According IEC, Knee Point Voltage of a Current Transformer is defined as the voltage at which 10 % increase in voltage of CT secondary results in 50 % increase in secondary current. If you carefully read the definition, you will notice that it is something related to saturation of Current Transformer CT. Never mind, I will explain what exactly as Knee Point voltage mean and what is its significance.

We know that CT core is made of CRGO (Cold Rolled Grain Oriented Silicon Steel). When the primary of CT is energized a working mmf is produced in the core. To produce a working mmf, excitation current Ie is taken. This mmf produces a flux inside the core of CT which links with the secondary winding and as per the Faraday’s Law of Electromagnetic Induction, an emf is generated across the terminals of CT secondary. The emf induced in the CT secondary terminal is given as

E = 4.44fNØ

Where f is frequency of supply, N is number of secondary turns and Ø is flux in the core of CT.

But Ø is directly proportional to mmf and mmf in turn is directly proportional to current. Thus if we increase the current, flux Ø generated in the core will increase till the core saturates. Thus there must be a point where from the flux do not increase in the same proportion as the increase in current. This point is called Knee Point. After discussing this much, we can at least say that Knee Point is something related with Saturation of CT core. If there is something called saturation, then we must draw saturation curve of the CT core to have more insight.

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For drawing CT saturation curve, we apply voltage in the CT secondary (keeping primary open) in step of 10% of rated voltage till 120% and read the secondary current using Clamp Meter. All the readings are noted in table and a curve is drawn between applied voltage V and excitation current Ie. The curve drawn will look like as shown in figure below.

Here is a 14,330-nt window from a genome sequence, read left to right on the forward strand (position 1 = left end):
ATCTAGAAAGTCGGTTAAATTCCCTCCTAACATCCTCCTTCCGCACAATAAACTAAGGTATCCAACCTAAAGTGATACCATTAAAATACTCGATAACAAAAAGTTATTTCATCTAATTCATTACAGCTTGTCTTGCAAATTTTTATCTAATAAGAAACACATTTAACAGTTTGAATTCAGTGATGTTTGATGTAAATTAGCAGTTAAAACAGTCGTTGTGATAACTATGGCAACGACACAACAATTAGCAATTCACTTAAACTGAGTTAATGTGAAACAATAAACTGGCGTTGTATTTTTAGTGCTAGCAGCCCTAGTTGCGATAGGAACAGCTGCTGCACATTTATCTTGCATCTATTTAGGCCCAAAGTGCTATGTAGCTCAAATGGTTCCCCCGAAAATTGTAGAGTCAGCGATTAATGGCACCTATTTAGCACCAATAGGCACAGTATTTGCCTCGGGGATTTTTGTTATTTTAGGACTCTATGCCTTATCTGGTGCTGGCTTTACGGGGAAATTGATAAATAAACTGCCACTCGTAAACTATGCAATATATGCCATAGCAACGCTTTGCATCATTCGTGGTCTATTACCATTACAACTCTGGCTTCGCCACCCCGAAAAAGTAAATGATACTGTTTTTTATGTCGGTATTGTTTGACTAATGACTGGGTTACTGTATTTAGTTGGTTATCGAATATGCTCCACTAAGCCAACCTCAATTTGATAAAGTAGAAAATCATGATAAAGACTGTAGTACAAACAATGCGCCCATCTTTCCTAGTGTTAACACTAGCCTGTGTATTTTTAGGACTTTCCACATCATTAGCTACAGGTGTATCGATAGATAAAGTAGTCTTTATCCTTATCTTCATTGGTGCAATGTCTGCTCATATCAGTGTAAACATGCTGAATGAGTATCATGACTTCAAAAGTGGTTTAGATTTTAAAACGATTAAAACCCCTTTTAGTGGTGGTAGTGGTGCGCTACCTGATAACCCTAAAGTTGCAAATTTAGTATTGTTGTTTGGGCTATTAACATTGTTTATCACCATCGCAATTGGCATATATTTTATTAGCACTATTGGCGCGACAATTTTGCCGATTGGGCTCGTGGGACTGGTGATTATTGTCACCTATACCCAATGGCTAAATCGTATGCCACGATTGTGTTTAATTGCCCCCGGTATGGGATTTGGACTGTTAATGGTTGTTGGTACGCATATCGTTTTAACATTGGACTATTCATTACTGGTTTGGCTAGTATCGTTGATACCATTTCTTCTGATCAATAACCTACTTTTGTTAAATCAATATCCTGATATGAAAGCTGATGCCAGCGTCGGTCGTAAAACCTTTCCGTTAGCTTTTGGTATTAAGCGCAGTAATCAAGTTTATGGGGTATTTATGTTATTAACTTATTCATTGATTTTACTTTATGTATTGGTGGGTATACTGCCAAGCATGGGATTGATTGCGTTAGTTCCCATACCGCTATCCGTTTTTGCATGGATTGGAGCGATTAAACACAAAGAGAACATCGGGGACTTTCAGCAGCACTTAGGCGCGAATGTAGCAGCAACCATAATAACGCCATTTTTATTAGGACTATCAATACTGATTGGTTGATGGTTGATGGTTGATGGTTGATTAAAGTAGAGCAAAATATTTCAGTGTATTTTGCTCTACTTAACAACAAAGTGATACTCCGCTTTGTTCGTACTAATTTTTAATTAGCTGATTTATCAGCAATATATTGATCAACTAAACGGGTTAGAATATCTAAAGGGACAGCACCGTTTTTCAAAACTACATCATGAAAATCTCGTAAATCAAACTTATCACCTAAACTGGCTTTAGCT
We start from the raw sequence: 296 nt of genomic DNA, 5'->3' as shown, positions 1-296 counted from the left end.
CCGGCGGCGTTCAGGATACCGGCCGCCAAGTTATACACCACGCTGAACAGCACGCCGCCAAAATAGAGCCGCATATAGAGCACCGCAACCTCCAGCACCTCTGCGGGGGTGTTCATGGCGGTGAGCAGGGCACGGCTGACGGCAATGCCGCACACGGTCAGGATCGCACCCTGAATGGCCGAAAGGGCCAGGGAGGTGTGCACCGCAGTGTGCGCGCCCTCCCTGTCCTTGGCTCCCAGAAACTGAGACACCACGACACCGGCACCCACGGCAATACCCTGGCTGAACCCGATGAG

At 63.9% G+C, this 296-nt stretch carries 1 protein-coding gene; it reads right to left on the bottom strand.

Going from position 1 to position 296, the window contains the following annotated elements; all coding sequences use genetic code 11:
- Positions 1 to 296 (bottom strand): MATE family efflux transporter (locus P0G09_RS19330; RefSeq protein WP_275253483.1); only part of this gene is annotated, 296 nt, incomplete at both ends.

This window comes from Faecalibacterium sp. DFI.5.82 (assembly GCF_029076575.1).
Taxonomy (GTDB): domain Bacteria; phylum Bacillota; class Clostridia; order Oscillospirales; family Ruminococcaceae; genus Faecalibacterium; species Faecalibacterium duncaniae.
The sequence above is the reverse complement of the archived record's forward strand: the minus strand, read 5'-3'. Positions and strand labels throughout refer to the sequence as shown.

Carefully observe the saturation curve shown above. It is quite clear that beyond point K, we need to increase current to a larger extent to have some increase in voltage. This because the curve beyond point K becomes non-linear. The voltage at point K i.e. Vk is called Knee Point Voltage. This is the reason, in definition it is said that Knee Point Voltage of a Current Transformer is defined as the voltage at which 10 % increase in voltage of CT secondary results in 50 % increase in secondary current. This means that an increase in 50% current will lead to just an increase in 10% voltage. Therefore slope at Knee Point Voltage will be,

Slope = Increase in Voltage / Increase in current

           = 0.1/0.5

           = 0.2

Knee Point Voltage of Current Transformer is of importance in Protection Class CT i.e. where CT is used for protection purpose. Protection Class CT is normally specified as PS (Protection Special). PS is defined by knee point voltage of current transformer Vk and excitation current Ie at Vk/2. The Burden of CT when used for protection purpose is quite high when compared with Metering Class CT, which means that voltage drop across the burden will be high. But voltage drop across the burden is equal to the voltage across the CT secondary and if the voltage across the CT secondary is high then it may drive the CT to saturate in normal condition. Therefore Knee Point voltage of Protection Class CT must be more than the voltage drop across the burden to maintain CT core in its linear zone.

9 thoughts on “Knee Point Voltage of Current Transformer

  1. Very Informative! This blog is great source of information which is very useful for me. Thank you very much for sharing this!
    Transformer Manufacturer in India

    1. admin says:

      Thank you Mani!

    2. Swaran singh says:

      Thank you sir. Good knowledge and very good information in a simple way.

    3. admin says:

      Please share if you like it. Thank you!

  2. manas says:


  3. Dipankar chatterjee says:

    Show Calculation for 220 KV Protection Class C.T with ratio 500/1.

    1. admin says:

      What calculation you wanted me to show?

  4. Dipankar chatterjee says:

    How the KNEE POINT VOLTAGE of PS class CT is calculated. No graphical presentation, only formula with example.

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